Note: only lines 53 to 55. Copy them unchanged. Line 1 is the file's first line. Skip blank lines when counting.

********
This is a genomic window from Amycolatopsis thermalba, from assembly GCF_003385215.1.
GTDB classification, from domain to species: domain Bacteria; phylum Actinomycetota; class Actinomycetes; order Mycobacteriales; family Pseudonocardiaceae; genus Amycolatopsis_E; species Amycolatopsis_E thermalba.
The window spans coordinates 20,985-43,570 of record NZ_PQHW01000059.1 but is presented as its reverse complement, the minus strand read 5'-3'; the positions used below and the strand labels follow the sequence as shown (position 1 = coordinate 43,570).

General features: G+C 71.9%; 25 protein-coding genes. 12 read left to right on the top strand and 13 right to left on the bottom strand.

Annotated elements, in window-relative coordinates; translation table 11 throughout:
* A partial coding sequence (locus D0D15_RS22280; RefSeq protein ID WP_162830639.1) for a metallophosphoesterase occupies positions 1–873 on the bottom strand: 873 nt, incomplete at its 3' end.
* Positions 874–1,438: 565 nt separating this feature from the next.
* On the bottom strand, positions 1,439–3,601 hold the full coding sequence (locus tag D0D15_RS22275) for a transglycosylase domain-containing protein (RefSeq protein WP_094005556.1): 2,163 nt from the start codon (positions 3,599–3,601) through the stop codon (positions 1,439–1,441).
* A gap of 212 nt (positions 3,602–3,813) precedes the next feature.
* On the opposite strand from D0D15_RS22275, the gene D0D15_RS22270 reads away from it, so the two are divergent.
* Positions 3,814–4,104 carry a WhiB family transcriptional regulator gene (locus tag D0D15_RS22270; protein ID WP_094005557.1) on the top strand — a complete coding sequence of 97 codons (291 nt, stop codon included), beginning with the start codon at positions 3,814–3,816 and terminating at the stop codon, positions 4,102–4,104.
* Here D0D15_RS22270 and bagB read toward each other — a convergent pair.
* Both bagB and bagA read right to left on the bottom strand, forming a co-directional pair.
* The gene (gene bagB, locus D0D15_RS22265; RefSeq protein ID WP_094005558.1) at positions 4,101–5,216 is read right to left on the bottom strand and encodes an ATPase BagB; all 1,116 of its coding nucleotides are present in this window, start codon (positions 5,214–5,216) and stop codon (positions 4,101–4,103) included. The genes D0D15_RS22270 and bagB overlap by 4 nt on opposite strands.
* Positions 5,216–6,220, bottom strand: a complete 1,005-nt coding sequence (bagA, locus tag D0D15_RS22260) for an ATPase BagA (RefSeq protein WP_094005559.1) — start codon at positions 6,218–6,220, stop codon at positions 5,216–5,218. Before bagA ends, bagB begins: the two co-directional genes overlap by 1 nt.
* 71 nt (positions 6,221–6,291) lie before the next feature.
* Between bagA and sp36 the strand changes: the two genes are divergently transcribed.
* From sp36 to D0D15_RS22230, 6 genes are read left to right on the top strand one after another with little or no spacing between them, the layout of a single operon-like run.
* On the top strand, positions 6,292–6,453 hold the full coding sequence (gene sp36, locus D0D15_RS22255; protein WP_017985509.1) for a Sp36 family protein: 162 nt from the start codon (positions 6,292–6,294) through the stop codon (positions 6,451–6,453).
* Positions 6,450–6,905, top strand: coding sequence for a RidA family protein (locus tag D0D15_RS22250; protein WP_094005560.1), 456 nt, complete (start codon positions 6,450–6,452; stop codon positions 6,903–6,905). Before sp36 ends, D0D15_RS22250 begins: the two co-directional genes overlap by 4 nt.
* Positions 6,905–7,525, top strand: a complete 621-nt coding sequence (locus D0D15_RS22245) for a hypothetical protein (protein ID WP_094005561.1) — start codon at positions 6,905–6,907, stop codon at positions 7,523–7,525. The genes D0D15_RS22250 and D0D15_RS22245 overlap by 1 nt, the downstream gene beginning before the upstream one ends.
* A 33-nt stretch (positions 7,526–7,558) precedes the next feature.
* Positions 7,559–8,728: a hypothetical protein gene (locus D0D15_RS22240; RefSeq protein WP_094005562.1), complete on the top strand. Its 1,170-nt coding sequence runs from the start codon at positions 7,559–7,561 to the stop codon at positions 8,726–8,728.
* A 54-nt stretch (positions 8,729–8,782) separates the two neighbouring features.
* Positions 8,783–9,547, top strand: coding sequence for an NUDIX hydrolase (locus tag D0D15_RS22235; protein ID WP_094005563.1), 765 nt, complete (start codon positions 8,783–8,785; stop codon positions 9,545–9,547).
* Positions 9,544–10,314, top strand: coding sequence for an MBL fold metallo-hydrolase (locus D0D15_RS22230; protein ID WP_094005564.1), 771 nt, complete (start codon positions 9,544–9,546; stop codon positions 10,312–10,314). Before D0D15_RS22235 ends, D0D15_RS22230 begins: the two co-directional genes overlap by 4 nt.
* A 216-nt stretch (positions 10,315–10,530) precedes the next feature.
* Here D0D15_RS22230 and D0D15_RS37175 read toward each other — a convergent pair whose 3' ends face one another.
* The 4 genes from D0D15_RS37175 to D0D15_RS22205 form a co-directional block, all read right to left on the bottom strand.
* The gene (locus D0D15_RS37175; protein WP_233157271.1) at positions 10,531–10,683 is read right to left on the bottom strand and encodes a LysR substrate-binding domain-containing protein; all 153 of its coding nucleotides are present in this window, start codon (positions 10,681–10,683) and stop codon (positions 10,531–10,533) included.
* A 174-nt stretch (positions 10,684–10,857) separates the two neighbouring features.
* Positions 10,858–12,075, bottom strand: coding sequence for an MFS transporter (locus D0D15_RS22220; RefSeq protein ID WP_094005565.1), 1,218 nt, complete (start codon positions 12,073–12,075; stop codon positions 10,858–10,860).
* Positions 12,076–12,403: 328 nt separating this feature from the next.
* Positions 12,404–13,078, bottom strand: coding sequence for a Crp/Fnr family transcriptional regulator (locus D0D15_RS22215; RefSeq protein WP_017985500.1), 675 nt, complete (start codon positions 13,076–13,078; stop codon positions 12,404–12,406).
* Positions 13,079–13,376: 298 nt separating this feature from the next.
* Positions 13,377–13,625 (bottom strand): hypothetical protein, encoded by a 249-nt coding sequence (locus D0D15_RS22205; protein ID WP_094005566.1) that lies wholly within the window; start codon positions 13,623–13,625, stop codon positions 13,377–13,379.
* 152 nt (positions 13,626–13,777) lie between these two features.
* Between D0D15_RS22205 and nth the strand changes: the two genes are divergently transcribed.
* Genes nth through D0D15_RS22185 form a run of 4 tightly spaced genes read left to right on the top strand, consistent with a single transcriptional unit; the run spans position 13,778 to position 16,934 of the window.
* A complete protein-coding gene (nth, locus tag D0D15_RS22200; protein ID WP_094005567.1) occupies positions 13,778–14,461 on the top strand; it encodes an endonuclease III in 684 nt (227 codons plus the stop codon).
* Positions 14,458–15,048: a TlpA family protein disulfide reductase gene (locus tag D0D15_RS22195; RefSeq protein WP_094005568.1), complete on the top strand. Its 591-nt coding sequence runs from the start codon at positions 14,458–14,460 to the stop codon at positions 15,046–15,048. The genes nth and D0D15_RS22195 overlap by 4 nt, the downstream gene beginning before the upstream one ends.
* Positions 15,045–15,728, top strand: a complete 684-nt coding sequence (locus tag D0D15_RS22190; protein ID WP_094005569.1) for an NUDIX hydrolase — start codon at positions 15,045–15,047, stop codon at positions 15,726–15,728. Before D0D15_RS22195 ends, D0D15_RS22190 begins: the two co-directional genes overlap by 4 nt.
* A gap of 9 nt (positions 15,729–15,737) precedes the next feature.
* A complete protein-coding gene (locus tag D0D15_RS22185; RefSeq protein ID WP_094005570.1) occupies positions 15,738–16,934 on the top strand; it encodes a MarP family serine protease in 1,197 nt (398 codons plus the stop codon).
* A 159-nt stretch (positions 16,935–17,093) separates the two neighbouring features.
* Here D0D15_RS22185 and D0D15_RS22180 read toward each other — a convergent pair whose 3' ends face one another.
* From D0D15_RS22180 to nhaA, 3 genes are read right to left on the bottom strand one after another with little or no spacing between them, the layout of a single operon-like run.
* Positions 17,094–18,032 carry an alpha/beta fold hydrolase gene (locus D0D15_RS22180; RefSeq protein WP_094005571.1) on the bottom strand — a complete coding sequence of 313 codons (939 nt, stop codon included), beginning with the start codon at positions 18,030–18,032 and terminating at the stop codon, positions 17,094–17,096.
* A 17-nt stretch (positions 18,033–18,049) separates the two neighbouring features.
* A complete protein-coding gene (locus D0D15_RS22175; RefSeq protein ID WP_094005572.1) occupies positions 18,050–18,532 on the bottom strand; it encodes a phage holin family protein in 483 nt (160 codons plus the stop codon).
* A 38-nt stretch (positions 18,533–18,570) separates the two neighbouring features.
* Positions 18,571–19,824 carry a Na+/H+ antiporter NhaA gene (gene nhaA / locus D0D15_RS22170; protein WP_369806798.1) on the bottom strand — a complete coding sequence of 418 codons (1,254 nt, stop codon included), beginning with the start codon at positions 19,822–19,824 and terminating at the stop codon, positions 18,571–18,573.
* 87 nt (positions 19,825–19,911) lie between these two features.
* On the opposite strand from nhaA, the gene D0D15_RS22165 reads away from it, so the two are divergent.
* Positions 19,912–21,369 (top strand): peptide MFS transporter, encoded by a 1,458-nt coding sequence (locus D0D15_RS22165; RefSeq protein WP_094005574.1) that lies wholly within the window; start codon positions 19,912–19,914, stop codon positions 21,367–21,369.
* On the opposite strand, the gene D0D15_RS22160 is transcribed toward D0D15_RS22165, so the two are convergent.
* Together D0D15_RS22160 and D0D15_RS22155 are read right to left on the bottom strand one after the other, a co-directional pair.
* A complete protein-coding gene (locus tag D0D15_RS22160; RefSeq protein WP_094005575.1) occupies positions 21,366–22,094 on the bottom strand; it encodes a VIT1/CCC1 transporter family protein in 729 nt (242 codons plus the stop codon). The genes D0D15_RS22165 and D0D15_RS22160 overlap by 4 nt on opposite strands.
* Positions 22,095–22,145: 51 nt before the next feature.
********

* 87 nt (positions 19,825–19,911) lie between these two features.
* On the opposite strand from nhaA, the gene D0D15_RS22165 reads away from it, so the two are divergent.
* Positions 19,912–21,369 (top strand): peptide MFS transporter, encoded by a 1,458-nt coding sequence (locus D0D15_RS22165; RefSeq protein WP_094005574.1) that lies wholly within the window; start codon positions 19,912–19,914, stop codon positions 21,367–21,369.